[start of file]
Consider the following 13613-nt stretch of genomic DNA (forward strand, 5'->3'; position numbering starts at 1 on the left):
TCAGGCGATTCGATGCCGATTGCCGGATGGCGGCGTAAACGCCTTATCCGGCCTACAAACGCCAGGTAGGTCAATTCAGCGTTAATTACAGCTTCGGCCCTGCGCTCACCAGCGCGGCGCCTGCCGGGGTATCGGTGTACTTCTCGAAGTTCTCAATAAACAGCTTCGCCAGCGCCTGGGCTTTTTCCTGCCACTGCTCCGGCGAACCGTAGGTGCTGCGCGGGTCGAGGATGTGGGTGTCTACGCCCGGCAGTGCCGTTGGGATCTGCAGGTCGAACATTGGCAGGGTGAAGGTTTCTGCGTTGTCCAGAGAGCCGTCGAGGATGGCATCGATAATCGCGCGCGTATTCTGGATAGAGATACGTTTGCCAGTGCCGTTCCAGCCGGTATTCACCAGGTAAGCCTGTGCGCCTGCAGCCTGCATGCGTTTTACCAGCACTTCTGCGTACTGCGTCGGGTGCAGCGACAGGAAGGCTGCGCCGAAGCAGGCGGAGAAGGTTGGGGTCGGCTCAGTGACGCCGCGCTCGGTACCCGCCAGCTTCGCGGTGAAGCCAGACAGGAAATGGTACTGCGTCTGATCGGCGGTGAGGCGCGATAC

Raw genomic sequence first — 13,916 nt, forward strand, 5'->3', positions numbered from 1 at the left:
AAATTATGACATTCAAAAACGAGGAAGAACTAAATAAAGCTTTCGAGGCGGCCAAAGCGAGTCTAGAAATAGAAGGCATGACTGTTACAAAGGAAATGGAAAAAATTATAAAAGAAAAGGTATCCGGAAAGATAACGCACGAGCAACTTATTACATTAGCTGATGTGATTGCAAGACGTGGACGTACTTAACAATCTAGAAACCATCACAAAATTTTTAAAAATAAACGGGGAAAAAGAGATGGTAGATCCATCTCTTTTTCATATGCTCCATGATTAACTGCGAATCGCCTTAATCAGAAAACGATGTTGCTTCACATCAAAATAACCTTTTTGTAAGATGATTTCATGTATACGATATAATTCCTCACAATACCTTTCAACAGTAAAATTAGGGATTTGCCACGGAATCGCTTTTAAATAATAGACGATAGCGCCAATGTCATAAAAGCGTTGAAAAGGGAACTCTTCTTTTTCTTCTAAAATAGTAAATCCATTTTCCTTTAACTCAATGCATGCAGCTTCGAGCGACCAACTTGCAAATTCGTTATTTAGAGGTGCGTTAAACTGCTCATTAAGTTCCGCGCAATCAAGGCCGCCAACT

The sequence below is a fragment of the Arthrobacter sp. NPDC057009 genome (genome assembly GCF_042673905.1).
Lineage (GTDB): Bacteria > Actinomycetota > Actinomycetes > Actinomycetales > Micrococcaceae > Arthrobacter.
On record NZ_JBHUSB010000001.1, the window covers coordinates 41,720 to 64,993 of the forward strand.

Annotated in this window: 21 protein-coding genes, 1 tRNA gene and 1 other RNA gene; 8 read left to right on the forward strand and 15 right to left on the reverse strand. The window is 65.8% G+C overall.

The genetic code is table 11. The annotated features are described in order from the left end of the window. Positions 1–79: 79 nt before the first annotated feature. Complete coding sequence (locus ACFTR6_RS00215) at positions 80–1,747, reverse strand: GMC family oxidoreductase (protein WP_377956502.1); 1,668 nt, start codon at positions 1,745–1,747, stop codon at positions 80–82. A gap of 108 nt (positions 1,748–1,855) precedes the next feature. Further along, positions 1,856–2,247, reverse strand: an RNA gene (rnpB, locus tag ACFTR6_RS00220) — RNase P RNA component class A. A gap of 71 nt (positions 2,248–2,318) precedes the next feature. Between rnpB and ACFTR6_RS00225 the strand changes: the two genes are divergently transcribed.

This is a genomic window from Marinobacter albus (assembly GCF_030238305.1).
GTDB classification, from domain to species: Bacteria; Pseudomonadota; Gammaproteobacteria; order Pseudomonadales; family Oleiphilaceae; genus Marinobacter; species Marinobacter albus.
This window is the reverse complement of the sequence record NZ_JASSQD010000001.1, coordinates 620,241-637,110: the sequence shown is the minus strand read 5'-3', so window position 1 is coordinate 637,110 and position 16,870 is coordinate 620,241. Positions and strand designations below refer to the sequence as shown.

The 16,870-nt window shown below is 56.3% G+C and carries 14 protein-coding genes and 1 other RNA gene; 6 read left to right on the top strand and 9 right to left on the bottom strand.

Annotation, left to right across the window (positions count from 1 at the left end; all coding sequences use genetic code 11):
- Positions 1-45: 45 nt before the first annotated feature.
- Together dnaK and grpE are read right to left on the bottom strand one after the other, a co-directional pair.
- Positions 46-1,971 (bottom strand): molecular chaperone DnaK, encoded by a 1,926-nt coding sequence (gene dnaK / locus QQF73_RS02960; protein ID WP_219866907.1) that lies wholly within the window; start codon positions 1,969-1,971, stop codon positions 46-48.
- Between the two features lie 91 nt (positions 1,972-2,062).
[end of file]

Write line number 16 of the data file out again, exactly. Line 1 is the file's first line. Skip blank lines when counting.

- Together dnaK and grpE are read right to left on the bottom strand one after the other, a co-directional pair.